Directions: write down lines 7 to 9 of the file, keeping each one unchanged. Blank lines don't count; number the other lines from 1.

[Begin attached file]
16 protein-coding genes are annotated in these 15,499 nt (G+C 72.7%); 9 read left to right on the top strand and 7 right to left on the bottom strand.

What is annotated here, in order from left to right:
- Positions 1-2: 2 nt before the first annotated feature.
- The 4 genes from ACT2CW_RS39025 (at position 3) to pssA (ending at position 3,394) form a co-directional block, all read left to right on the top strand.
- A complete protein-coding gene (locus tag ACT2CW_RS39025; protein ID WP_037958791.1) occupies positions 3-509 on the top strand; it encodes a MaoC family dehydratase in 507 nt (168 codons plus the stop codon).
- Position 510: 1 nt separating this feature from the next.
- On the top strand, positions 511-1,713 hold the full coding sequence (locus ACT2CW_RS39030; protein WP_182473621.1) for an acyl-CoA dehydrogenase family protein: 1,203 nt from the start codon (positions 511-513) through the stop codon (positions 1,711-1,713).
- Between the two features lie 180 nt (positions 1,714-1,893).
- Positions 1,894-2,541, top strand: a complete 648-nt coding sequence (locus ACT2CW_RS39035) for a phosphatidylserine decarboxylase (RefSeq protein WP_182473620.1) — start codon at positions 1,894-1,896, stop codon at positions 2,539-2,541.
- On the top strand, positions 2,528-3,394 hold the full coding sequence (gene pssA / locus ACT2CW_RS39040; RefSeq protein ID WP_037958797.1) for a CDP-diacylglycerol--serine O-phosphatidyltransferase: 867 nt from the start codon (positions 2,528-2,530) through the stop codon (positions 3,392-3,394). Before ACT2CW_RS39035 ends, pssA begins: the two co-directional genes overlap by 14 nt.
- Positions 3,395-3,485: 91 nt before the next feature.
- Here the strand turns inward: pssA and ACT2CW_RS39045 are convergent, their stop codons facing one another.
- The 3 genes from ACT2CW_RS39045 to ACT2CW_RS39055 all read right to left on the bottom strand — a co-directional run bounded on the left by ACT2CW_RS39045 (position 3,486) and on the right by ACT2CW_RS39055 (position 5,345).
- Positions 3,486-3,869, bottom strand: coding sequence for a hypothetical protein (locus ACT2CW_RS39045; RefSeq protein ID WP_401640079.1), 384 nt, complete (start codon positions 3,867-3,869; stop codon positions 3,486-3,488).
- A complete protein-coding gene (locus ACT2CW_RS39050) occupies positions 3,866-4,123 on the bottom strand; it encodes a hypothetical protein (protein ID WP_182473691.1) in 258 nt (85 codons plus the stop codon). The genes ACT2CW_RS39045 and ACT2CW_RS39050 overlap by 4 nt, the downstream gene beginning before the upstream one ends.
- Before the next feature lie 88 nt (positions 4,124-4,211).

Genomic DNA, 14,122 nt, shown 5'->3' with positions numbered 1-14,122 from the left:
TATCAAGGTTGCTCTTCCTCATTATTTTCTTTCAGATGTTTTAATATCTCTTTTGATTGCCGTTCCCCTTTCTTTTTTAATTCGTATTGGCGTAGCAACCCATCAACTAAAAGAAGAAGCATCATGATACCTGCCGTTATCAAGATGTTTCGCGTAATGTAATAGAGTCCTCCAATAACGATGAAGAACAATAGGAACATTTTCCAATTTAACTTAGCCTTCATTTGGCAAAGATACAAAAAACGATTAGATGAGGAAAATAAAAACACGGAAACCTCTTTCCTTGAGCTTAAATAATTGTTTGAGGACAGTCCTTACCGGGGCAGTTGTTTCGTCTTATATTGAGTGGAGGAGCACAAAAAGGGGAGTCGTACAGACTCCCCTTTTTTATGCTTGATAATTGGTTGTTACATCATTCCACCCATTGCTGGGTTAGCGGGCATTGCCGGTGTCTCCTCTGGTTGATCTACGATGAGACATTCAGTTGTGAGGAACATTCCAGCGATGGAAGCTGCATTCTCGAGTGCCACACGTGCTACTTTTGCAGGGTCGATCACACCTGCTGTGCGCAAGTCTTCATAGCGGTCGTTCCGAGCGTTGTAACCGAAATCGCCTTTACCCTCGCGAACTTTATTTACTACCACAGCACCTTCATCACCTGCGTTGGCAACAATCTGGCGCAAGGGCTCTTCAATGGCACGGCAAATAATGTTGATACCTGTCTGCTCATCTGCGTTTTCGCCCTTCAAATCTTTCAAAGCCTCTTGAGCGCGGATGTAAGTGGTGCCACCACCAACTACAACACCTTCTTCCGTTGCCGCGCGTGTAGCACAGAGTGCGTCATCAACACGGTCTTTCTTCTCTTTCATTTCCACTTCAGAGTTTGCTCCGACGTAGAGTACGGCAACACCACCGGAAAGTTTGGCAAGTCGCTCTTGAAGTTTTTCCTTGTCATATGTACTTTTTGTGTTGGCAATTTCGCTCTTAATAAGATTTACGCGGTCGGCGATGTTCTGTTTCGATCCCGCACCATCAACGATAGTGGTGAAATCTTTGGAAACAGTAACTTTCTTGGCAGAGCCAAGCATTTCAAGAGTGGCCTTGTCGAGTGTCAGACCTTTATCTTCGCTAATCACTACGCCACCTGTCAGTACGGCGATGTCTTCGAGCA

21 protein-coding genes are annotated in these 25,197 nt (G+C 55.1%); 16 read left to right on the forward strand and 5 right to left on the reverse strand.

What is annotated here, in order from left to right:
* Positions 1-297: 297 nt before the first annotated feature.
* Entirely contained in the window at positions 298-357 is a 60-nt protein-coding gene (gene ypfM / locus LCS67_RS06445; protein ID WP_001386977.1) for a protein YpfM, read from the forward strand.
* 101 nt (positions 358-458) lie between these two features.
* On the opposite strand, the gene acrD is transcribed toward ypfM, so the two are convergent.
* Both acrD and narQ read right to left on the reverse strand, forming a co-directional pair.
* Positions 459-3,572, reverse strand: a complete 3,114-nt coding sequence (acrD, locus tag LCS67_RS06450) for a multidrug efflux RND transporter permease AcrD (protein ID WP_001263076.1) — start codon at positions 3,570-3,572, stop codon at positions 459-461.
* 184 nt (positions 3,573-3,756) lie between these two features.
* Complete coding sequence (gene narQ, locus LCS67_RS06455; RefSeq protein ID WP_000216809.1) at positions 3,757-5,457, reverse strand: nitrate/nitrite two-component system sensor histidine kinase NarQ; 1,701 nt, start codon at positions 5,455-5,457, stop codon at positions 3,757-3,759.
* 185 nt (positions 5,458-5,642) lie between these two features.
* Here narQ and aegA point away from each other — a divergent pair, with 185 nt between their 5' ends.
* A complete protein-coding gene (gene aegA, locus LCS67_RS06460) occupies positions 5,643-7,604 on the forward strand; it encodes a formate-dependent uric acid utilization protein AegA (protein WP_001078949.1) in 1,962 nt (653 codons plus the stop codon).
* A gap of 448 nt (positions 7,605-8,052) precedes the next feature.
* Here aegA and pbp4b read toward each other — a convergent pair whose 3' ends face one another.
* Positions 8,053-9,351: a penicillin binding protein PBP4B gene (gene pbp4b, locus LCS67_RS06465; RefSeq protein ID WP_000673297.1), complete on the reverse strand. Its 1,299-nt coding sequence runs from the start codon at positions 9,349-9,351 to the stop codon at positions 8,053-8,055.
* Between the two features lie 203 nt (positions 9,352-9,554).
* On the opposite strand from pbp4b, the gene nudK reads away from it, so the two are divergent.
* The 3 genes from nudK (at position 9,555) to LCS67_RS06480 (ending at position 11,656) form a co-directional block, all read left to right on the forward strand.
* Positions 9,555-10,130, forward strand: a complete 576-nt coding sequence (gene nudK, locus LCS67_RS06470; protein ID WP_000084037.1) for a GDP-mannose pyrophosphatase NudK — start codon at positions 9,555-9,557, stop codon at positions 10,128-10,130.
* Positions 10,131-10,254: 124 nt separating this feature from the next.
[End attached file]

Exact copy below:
- On the top strand, positions 511-1,713 hold the full coding sequence (locus ACT2CW_RS39030; protein WP_182473621.1) for an acyl-CoA dehydrogenase family protein: 1,203 nt from the start codon (positions 511-513) through the stop codon (positions 1,711-1,713).
- Between the two features lie 180 nt (positions 1,714-1,893).
- Positions 1,894-2,541, top strand: a complete 648-nt coding sequence (locus ACT2CW_RS39035) for a phosphatidylserine decarboxylase (RefSeq protein WP_182473620.1) — start codon at positions 1,894-1,896, stop codon at positions 2,539-2,541.